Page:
Leila Khaled: icon of Palestinian liberation

Posted on 10 July 2012

My wonderful friend Sarah Irving has recently published her third book, a biography of Leila Khaled. She’s held a couple of book launches in the UK, J spoke at the one in London, and thanks to serendipity, happened to have book launches organised in Palestine while we are here! She asked J to speak again at the one in Bethlehem, which was last night.

As the book is in English, and the event was being conducted in English, it’s unsurprising that the audience was, bar three or four people, internationals. The launch was held at the AIC in Beit Sahour, and it was a great opportunity for me to go back and see a few old faces from when I lived there over a decade ago!

The launch went really well, J spoke in very personal terms the impact Leila Khaled and the PFLP had on him and his peers growing up in a refugee camp. He explained that in the camp they had nothing, really nothing, so the PFLP offered a second home. A place to be active, to experience life and talk about it, a place of safety and a place to grow, and obviously a place in which to become politicised. And Leila Khaled, the young and beautiful Palestinian woman with a gun who forced the world to look at Palestine when she twice hijacked planes, she was a second mother-figure for them.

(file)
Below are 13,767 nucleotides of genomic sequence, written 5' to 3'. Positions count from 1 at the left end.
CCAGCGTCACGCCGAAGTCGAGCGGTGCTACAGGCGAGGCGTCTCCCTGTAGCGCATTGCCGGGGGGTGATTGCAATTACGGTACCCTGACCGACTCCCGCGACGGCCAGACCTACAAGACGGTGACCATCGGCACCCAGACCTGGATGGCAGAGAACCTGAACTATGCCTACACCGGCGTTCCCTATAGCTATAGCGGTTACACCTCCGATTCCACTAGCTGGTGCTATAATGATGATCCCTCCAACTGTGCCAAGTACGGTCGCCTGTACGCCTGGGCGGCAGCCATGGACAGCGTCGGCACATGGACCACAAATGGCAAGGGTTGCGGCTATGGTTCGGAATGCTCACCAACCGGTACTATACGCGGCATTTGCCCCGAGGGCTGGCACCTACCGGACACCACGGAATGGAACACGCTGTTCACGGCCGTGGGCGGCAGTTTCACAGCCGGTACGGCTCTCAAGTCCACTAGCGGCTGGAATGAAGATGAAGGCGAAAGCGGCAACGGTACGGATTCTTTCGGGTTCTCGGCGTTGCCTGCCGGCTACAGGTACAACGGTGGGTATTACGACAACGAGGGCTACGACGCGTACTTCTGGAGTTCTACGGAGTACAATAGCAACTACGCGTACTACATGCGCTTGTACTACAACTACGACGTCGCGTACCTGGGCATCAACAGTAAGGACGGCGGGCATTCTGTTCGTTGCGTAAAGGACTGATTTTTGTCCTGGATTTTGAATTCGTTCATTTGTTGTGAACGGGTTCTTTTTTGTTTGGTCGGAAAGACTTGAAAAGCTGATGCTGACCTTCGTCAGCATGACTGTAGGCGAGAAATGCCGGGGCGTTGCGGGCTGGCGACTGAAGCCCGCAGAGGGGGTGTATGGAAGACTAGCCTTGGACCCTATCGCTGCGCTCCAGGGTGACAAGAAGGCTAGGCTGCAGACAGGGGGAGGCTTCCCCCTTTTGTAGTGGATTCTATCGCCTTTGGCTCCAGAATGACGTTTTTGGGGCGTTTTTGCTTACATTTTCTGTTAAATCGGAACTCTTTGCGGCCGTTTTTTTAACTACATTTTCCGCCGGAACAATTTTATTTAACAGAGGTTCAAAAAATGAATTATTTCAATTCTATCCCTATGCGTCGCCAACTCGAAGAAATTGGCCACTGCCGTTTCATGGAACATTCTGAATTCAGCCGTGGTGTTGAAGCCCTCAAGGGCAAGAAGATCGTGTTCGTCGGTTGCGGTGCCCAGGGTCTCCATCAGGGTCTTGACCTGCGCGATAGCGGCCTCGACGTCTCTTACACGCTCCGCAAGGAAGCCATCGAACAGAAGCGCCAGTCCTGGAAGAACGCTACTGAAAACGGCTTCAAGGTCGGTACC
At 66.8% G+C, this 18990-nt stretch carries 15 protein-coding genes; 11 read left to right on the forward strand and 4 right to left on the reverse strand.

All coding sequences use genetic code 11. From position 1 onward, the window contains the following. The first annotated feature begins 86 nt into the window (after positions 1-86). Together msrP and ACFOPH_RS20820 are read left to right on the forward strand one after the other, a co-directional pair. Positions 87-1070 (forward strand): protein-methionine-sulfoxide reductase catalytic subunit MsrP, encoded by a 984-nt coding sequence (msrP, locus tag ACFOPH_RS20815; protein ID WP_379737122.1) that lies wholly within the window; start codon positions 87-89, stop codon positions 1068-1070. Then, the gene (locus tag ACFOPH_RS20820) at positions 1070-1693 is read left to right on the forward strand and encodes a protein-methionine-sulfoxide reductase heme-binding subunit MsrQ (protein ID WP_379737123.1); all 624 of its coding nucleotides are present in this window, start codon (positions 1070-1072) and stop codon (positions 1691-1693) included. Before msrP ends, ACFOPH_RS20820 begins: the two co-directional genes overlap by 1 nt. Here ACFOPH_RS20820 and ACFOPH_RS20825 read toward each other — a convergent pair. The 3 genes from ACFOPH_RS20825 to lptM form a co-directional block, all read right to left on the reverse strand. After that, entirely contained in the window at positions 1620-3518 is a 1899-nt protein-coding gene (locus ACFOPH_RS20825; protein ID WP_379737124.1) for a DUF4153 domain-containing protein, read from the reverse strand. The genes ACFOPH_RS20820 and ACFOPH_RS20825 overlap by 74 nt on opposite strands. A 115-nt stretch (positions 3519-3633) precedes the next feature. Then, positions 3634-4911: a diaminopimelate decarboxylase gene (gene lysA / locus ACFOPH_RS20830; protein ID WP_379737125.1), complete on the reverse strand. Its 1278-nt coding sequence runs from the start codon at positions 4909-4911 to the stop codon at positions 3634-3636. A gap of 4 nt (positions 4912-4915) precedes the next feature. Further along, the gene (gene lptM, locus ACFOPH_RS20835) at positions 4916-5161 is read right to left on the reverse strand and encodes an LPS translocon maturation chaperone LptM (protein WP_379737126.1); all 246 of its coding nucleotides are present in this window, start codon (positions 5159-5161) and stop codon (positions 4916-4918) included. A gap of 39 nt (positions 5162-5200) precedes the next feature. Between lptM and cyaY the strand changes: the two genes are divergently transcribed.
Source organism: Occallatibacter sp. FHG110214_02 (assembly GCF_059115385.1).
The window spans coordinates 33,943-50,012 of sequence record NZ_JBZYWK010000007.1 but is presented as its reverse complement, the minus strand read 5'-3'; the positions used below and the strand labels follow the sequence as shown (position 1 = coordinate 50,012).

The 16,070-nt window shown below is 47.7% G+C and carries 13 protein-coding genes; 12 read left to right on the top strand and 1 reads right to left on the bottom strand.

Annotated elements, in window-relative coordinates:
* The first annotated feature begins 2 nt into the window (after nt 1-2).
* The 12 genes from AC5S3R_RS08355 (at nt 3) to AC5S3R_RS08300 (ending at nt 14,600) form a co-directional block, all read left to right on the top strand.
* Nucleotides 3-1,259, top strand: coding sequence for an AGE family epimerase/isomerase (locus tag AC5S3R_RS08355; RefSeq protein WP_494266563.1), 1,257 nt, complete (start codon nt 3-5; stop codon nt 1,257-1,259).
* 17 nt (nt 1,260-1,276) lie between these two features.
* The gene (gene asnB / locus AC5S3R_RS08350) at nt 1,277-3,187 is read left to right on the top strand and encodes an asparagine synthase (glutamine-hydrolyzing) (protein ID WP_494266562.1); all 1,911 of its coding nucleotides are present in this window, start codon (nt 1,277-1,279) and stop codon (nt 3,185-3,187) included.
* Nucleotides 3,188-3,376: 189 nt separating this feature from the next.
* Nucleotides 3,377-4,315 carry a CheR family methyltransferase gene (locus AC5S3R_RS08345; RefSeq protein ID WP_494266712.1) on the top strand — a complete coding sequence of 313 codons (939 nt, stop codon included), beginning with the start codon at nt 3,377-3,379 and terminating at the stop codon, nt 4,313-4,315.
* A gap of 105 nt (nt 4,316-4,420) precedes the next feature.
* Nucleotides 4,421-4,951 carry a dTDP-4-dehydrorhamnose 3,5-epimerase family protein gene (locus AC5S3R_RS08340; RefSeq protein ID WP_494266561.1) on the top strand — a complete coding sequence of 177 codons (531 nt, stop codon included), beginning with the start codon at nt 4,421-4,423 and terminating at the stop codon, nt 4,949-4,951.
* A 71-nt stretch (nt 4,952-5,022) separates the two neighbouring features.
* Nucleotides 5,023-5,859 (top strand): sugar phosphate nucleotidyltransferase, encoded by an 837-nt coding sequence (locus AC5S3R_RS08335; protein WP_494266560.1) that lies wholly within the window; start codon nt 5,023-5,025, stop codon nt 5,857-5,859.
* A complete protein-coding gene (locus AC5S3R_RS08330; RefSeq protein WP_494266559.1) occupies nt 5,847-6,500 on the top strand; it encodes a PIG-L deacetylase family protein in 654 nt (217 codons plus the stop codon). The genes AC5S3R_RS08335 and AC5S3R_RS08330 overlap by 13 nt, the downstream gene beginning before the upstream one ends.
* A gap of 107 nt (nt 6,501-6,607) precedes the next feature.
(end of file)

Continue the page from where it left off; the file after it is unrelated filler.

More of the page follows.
After Sarah spoke a little and read a few pieces from the book, she and Jamal had a conversation about Leila, how the book came to be written, the PFLP and the left, and quite a few other things! Then the audience contributed their questions for Sarah and Jamal to respond to. It was a great atmosphere and went really well, for everyone.

I’ve read the book and it is a wonderful piece of writing. I’m so glad that Sarah was inspired to write it. It’s easy to view Leila as an icon, as a figurehead, as someone almost not real. But the book conveys such a softness and humanity about her, her humour and her stubbornness, she becomes a very real person.  It’s the story of a young girl wrenched from her beloved Haifa and destined to live an extraordinary life. Sarah has done justice to that story.

You can buy the book here, it’s well worth it.


1 Response to Leila Khaled: icon of Palestinian liberation

  • [...] newspaper. The events have also inspired some thoughtful blog posts, from Tristan Laing and from Georgina Reeves. Thanks to Susannah Tarbush at The Tanjara, there’s also a new review to add to the list. [...]

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